Gazprom, Naftogaz sign supply, transit deals

Gazprom and Naftogaz have agreed to a gas transit agreement and supply contract for Russian gas in 2009, ending a 17-day standoff that affected Gazprom's gas deliveries to the EU via Ukraine.

Uchenna Izundu
International Editor

LONDON, Jan. 19 -- Russia's OAO Gazprom and Ukraine's Naftogaz have agreed to a natural gas transit agreement and supply contract for Russian gas in 2009, ending a 17-day standoff that affected Gazprom's gas deliveries to the European Union via Ukraine.

The deal was clinched after Russia, Ukraine, and the European Commission held emergency talks in Moscow Jan. 17-18.

Russian supplies to Ukraine are under a 10-year contract that is separate from the transit of Russian gas to Europe. "The Russo-Ukrainian agreement excludes all intermediary organizations such as RosUkrEnergo [the Swiss based trading company]," Gazprom said. Until the end of this year, Ukraine is to receive a 20% discount from this year's average European price, which Russia says was $450/M cu m. In return, Ukraine will hold Gazprom's transit fees at 2008 prices.

However, in 2010, Russia and Ukraine will charge each other European prices for supplies and transit, respectively.

Russia's Prime Minister Vladimir Putin and his Ukrainian counterpart Yulia Tymoschenko attended the companies' signing of the contracts in Moscow Jan. 19.

But because trust between the two countries has deteriorated substantially it remains to be seen whether the agreement will be honored without any obstacles, particularly as a deal brokered by the European Commission to restart gas flows collapsed last week.

The European Commission acknowledged the new contract, but urged immediate resumption of gas deliveries via Ukraine as millions of Europeans, particularly in eastern and central Europe have suffered a loss in heating in freezing temperatures. Bulgaria is the hardest hit, and member states have proposed bringing gas from Greece to Bulgaria.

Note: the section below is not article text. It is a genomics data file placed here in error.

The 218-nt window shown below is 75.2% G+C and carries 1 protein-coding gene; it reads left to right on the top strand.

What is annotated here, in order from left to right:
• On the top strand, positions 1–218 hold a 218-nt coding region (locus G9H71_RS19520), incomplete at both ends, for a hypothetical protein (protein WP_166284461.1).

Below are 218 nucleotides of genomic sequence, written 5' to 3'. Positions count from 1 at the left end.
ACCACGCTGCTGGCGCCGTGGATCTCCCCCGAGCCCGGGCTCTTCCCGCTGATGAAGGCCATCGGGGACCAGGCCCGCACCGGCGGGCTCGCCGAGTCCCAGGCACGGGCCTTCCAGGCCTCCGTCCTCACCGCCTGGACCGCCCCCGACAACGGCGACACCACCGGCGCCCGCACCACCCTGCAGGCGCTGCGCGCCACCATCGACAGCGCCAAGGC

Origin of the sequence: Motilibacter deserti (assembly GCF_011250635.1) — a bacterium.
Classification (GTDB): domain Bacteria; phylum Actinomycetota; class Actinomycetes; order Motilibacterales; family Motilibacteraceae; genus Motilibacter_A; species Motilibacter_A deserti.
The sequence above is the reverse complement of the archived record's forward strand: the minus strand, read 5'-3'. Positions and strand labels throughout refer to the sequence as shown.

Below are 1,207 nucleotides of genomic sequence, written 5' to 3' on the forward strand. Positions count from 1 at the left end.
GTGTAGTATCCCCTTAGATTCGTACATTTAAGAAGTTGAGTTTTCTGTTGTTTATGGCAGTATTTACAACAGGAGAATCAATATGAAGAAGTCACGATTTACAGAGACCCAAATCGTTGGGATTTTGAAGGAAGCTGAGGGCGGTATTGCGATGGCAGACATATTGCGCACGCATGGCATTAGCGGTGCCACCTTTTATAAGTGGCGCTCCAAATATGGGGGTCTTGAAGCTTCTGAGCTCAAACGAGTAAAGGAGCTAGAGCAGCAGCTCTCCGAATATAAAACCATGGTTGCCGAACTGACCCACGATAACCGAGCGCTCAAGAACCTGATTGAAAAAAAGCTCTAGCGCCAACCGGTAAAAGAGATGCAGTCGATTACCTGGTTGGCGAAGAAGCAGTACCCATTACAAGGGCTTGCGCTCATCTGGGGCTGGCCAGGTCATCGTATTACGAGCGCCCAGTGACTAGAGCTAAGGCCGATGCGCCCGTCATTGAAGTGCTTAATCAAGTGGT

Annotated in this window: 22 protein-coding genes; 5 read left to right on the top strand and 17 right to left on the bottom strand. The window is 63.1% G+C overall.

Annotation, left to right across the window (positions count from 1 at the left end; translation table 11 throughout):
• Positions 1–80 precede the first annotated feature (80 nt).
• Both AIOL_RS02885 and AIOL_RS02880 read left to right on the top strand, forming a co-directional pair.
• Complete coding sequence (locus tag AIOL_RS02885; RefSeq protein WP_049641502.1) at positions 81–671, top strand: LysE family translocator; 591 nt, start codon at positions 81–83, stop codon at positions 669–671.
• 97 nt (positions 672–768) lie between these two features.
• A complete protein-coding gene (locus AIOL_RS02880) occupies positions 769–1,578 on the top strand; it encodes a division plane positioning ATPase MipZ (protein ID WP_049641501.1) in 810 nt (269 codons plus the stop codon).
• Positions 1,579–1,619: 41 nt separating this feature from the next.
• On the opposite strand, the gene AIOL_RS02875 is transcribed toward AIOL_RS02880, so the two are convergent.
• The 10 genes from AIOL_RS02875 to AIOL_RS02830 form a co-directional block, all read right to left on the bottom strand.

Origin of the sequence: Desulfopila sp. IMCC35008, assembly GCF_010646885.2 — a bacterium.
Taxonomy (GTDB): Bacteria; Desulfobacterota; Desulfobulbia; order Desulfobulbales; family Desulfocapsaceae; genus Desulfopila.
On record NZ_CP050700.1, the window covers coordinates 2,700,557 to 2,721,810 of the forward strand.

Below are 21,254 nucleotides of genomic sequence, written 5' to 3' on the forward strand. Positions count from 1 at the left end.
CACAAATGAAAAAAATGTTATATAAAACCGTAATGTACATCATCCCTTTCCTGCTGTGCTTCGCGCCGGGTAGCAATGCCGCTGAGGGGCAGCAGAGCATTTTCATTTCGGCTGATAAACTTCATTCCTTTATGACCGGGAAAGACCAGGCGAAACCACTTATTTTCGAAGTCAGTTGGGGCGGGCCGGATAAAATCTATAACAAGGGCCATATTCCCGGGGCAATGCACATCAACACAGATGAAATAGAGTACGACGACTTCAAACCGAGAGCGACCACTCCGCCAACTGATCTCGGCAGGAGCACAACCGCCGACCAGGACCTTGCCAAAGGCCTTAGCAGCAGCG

"Our monitors will verify when the gas actually starts to flow," the European Commission said. Gazprom said it would start transit of gas as soon as possible, but experts expect that it will take 36 hours before consumers will receive it.

Russia stopped supplies to Ukraine Jan. 1 because Kiev would not agree to higher prices in 2009 and because Gazprom said Ukraine's 2008 bills went unpaid. Six days later, Russian gas exports to Europe through Ukraine ceased amid Gazprom's claims that Naftogaz was siphoning gas intended for its customers.

As the dispute escalated Gazprom stressed gas supply route diversification; pushing progress on its Nord Stream and South Stream pipeline projects, which bypass Ukraine. Slovenia, which has been one of the European countries worst affected by the crisis, has expressed an interest in having supplies from South Stream, which will transport Russian gas via the Black Sea to the Bulgarian border.

Alexey Miller, chief executive of Gazprom, said: "If the European partners come to us with a proposal to increase the South Stream capacity, we shall consider it."

Contact Uchenna Izundu at uchennai@pennwell.com.

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